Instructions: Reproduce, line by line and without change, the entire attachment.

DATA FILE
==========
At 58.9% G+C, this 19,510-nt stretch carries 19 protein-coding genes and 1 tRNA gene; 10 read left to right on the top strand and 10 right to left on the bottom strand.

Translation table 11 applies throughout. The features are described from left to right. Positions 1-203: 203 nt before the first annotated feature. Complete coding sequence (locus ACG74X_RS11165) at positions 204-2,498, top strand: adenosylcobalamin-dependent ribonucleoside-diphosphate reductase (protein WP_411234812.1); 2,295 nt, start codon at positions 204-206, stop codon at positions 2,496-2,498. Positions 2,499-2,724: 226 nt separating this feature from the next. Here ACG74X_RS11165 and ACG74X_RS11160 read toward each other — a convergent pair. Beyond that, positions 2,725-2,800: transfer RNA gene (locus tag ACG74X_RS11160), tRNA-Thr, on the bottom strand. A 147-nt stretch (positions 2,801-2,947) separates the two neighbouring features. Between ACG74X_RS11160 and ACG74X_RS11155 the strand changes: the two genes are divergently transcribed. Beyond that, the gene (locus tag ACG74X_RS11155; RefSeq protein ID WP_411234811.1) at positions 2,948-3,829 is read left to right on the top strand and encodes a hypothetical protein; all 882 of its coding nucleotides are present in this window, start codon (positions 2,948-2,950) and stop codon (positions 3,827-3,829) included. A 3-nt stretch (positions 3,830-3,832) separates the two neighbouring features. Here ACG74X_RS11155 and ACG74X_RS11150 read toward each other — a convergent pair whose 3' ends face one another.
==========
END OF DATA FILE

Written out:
At 58.9% G+C, this 19,510-nt stretch carries 19 protein-coding genes and 1 tRNA gene; 10 read left to right on the top strand and 10 right to left on the bottom strand.

Translation table 11 applies throughout. The features are described from left to right. Positions 1-203: 203 nt before the first annotated feature. Complete coding sequence (locus ACG74X_RS11165) at positions 204-2,498, top strand: adenosylcobalamin-dependent ribonucleoside-diphosphate reductase (protein WP_411234812.1); 2,295 nt, start codon at positions 204-206, stop codon at positions 2,496-2,498. Positions 2,499-2,724: 226 nt separating this feature from the next. Here ACG74X_RS11165 and ACG74X_RS11160 read toward each other — a convergent pair. Beyond that, positions 2,725-2,800: transfer RNA gene (locus tag ACG74X_RS11160), tRNA-Thr, on the bottom strand. A 147-nt stretch (positions 2,801-2,947) separates the two neighbouring features. Between ACG74X_RS11160 and ACG74X_RS11155 the strand changes: the two genes are divergently transcribed. Beyond that, the gene (locus tag ACG74X_RS11155; RefSeq protein ID WP_411234811.1) at positions 2,948-3,829 is read left to right on the top strand and encodes a hypothetical protein; all 882 of its coding nucleotides are present in this window, start codon (positions 2,948-2,950) and stop codon (positions 3,827-3,829) included. A 3-nt stretch (positions 3,830-3,832) separates the two neighbouring features. Here ACG74X_RS11155 and ACG74X_RS11150 read toward each other — a convergent pair whose 3' ends face one another.